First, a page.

His first Army appointment was as a Lieutenant, and later as a Captain in the 81st Foot, with whom he served in England and in Ireland. In 1794 he transferred to the 194th Regiment (The Royal Manchester Volunteers) and became a Major. In 1795 he became Lt. Colonel in the same regiment. Shortly after this, the Regiment was disbanded, and Andrew took leave of absence at the beginning of 1896 to visit Europe in the hope of joining the army of the Grand Duke Charles of Austria, who was fighting the French. He was unsuccessful however in that respect, as volunteers were no longer acceptable, but he was able to be a spectator of most of the operations against the French in that year, and returned to England carrying important despatches, when the year's campaigning ended in the autumn. Among the despatches he brought home were some for H.R.H. The Duke of York, at that time Commander-in-Chief of the British Armed Forces and it seems fair to assume that Andrew became a friend of the Duke through the influence of Lord Elgin, who was responsible for selecting Andrew to carry the despatches referred to back to England.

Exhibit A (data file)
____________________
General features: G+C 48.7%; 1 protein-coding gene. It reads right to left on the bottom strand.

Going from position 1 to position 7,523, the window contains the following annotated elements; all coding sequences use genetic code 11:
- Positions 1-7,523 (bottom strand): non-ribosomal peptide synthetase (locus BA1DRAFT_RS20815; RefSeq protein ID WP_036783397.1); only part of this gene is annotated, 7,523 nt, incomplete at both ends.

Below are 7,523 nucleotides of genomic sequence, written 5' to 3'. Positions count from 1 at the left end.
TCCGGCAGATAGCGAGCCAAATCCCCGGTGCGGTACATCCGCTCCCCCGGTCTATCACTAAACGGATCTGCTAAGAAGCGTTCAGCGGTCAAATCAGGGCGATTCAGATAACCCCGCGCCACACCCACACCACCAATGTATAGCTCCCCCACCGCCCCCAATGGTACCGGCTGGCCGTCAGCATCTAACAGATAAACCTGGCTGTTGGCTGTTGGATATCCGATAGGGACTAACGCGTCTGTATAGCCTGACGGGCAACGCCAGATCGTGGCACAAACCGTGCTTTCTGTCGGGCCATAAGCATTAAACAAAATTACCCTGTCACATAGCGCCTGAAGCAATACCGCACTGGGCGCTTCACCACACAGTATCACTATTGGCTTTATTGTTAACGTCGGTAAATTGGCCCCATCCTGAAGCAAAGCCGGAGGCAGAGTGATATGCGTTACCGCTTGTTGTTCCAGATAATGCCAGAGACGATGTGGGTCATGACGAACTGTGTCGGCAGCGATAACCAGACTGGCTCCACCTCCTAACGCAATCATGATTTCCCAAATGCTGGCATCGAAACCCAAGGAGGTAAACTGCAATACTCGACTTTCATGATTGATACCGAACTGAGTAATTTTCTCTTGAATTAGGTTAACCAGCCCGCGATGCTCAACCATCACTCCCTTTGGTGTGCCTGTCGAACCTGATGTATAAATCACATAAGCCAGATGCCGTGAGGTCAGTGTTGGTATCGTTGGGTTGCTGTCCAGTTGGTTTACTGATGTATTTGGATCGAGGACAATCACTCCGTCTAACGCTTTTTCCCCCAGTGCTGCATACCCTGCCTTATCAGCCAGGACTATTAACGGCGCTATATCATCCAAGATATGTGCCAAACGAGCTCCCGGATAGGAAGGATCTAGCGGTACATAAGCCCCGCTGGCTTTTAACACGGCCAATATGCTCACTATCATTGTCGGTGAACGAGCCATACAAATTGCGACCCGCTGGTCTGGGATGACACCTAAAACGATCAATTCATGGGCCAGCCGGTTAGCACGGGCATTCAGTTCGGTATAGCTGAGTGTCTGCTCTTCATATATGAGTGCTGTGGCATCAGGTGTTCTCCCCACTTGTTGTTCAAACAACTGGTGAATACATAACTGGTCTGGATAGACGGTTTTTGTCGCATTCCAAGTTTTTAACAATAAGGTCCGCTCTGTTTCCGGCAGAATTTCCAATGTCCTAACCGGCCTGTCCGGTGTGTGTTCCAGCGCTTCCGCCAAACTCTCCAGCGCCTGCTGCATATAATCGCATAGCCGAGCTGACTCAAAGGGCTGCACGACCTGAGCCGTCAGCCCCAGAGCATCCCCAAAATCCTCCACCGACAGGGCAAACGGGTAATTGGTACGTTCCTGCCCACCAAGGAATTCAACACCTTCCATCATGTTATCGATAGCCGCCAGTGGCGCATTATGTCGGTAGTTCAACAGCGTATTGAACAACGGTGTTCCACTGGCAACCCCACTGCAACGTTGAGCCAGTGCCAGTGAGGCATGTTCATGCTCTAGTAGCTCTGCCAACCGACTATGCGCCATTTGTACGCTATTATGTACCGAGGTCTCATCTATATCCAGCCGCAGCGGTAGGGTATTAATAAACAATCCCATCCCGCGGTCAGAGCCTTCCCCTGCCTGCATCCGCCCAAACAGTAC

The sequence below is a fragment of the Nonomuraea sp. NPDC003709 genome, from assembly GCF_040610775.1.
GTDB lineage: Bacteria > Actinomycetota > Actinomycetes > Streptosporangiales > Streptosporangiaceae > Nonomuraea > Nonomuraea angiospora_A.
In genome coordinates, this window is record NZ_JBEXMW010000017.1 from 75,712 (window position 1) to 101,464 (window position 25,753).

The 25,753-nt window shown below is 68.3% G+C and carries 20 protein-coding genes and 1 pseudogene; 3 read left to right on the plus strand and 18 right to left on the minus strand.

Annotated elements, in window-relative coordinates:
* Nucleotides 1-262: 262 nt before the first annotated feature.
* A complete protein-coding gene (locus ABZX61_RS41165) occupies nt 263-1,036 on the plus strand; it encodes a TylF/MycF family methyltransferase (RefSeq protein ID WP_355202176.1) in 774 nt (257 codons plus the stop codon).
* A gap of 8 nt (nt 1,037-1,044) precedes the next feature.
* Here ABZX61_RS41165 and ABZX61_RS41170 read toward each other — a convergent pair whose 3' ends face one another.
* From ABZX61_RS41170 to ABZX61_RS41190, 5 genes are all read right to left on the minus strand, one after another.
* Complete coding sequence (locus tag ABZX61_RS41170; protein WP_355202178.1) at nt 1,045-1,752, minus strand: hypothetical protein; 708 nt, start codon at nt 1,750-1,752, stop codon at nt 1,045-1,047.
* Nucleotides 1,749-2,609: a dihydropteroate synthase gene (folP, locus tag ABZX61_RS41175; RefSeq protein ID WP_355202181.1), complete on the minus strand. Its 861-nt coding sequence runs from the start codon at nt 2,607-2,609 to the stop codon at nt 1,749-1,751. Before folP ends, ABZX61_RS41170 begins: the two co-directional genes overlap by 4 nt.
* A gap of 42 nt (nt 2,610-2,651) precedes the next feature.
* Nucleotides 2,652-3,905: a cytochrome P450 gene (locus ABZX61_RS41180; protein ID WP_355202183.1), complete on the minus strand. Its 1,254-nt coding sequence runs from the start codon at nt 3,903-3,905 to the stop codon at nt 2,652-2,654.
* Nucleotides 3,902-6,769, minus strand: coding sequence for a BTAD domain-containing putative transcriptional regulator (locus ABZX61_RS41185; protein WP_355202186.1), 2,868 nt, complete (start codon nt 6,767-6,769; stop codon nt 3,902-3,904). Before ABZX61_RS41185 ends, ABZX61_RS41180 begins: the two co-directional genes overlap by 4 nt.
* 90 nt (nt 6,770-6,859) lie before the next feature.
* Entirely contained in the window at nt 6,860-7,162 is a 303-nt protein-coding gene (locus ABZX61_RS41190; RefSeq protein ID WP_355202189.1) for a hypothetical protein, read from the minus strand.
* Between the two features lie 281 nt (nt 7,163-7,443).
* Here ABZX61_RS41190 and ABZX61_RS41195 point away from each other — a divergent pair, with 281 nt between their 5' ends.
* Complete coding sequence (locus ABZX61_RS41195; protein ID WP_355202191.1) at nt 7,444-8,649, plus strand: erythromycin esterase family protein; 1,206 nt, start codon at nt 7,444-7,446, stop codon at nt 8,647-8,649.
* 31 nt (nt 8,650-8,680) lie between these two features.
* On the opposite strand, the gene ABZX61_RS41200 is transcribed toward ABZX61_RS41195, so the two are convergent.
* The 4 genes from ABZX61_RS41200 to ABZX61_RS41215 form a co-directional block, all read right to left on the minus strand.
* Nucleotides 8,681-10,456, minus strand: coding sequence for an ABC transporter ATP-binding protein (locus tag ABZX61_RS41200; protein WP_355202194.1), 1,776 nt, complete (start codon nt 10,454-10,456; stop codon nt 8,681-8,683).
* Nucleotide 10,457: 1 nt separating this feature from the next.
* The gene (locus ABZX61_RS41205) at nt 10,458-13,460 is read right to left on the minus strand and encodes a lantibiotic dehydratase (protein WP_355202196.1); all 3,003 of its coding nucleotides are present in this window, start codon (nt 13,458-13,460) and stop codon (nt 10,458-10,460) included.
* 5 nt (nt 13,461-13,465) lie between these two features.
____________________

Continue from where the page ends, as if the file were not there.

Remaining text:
Andrew seems to have been unemployed, although on full pay, on his return from Europe for several years, although there is some evidence that he acted for a time as A. D. C. to the Duke of York. In 1800 he became full Colonel, and in that year joined for a time The Edwards Fencibles, a volunteer Regiment, but in 1801 he was again unattached and was on half pay until the autumn of 1803. During this period he is referred to in Army Lists as 'late 91st Foot' or The Argyllshires, raised in 1794, but the Regimental records contain no trace of his serving with them, so his connection, if any, with the Argylls remains a mystery.